For purposes of the Clean Water Act, “and with respect to the subsurface discharge, oil discharged from the Macondo well, an offshore facility,” Barbier said. “The subsurface discharge was not from the vessel, the Deepwater Horizon.”
The Clean Water Act allows the government to seek fines per barrel spilled of as much as $1,100 on a finding of strict liability to $4,300 for gross negligence. Barbier’s ruling left both companies immediately vulnerable to the $1,100-per-barrel fines.
The companies appealed. BP contended in court papers in August that Barbier erred by concluding that the Macondo well was the single source of the oil spilled, and not the Deepwater Horizon rig, “the location from which all oil at issue indisputably was discharged.”
BP is liable for compensatory damages under the U.S. Oil Pollution Act and has paid billions of dollars to victims of the spill, the company’s lawyers said. “BP has not conceded liability” for the Clean Water Act claims, the lawyers said.
Anadarko asked the appeals court to toss out Barbier’s decision holding it responsible under the Clean Water Act.
A correct interpretation of the law “requires” the court to dismiss Anadarko, “a non-operating investor who bears no fault for the discharge and whose only connection to the spill is as a minority owner of the well,” the company’s lawyers said in an Aug. 23 filing.
“Anadarko had no ‘operational control’ over anything and was not ‘culpable,’” they said.
‘Loss of Control’
Well owners are responsible under the Clean Water Act and liable for civil penalties “when there is a loss of control and discharge from their well,” Justice Department attorneys said in court papers in July.
“There is no dispute that the millions of barrels of oil that fouled the Gulf in 2010 flowed out of the well as the result of a well blowout,” the lawyers wrote.
“BP continues to believe that the District Court’s summary judgment decision holding BP liable for civil penalties under the Clean Water Act is incorrect and should be reversed,” Geoff Morrell, BP’s spokesman, said in an e-mail yesterday. “All of the oil at issue was discharged from the Deepwater Horizon, which was owned and operated by Transocean.”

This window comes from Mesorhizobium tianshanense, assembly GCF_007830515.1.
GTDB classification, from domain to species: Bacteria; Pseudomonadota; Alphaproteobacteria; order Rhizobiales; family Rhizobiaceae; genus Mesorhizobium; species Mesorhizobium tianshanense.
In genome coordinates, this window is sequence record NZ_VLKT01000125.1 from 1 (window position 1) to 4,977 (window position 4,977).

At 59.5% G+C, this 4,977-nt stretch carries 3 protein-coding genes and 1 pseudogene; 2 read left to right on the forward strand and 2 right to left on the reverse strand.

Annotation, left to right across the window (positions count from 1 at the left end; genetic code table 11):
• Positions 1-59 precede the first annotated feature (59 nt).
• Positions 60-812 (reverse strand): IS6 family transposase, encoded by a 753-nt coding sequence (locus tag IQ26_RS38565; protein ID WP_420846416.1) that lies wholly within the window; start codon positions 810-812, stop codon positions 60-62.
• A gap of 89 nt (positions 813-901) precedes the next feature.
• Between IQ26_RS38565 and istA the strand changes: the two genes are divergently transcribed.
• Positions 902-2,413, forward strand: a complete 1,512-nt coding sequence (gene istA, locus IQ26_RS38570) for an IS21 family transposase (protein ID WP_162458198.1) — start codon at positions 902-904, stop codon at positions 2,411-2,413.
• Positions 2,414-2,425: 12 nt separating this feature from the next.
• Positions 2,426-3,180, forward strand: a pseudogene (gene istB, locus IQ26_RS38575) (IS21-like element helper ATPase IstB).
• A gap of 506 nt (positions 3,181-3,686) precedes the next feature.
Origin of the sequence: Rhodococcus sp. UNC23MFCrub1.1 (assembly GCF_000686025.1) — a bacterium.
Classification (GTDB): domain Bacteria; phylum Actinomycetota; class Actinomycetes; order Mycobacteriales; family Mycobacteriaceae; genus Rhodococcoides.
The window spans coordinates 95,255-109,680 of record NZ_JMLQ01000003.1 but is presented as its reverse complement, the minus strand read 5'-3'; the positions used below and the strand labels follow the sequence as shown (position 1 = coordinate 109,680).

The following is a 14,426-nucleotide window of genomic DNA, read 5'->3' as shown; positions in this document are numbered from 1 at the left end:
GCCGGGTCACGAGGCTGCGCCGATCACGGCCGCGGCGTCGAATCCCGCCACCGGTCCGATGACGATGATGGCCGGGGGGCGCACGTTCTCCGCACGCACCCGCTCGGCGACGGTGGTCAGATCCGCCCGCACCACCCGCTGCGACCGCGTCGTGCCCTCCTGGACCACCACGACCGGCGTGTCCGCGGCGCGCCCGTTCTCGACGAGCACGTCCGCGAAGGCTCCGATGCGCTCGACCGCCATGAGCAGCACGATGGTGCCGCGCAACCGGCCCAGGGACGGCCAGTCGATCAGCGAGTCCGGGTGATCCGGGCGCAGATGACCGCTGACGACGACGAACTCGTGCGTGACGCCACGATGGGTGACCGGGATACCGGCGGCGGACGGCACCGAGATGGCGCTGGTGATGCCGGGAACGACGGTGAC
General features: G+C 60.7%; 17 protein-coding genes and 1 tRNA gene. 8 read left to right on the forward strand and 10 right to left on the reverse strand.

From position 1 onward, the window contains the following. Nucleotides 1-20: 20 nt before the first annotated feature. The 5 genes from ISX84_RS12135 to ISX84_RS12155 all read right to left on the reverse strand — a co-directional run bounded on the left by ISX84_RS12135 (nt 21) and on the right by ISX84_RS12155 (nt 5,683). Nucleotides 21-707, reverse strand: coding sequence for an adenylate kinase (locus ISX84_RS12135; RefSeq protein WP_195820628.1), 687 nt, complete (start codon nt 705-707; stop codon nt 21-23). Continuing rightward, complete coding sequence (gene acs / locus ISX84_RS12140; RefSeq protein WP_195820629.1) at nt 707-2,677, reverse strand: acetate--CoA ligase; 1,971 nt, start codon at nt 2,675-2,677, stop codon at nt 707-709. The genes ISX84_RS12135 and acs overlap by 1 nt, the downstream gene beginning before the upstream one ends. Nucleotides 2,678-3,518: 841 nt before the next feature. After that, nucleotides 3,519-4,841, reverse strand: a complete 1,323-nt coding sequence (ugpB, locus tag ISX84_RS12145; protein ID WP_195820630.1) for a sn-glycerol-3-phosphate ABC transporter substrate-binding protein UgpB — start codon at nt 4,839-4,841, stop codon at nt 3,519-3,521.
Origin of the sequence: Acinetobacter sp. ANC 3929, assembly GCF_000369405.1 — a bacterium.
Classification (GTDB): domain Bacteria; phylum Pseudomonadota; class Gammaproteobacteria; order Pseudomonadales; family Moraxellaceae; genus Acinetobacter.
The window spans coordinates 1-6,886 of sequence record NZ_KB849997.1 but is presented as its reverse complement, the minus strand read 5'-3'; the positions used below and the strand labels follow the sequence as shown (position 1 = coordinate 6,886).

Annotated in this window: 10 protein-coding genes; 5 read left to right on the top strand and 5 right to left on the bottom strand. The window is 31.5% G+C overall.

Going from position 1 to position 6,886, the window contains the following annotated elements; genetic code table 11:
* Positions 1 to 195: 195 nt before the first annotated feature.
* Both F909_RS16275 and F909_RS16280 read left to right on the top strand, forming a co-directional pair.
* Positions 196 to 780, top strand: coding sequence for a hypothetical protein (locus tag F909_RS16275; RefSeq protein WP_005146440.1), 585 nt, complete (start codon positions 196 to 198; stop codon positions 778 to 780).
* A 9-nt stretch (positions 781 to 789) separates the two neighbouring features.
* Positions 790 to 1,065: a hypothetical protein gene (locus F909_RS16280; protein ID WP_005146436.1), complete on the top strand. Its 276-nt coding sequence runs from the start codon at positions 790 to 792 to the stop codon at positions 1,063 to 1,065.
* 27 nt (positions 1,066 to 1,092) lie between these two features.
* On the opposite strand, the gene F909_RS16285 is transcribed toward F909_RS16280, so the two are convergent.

Barbier held two separate trial phases this year, one on the issue of gross negligence and fault, the other on the size the spill and whether BP lengthened the time required to cap the well by misrepresenting the oil flow rate.
The Macondo well dumped 4.2 million barrels of oil into the Gulf of Mexico, lawyers for the U.S. told Barbier at the non-jury trial in October. BP estimates the flow at 2.45 million barrels. Both agree that their numbers would have been higher if 810,000 barrels hadn’t been captured by a siphoning device at the wellhead before it could spill into the Gulf.
Barbier will determine the size of the spill and, ultimately, what the fines will be, using multiple criteria, including the seriousness of the violation, the degree of the company’s culpability, other penalties imposed for the spill, the history of previous violations and efforts to minimize the effects of the discharge.
Anadarko has said in regulatory filings that it doesn’t believe its exposure to Clean Water Act penalties will have a “material impact” on the company’s financial position or cash flow, given its “lack of direct operational involvement” and the “subjective criteria” used to determine such fines.
The appeal is In re: Deepwater Horizon, 12-30883, U.S. Court of Appeals for the Fifth Circuit (New Orleans). The lower court case is In re Oil Spill by the Oil Rig Deepwater Horizon in the Gulf of Mexico on April 20, 2010, MDL-2179, U.S. District Court, Eastern District of Louisiana (New Orleans).
To contact the editor responsible for this story: Michael Hytha at email@example.com.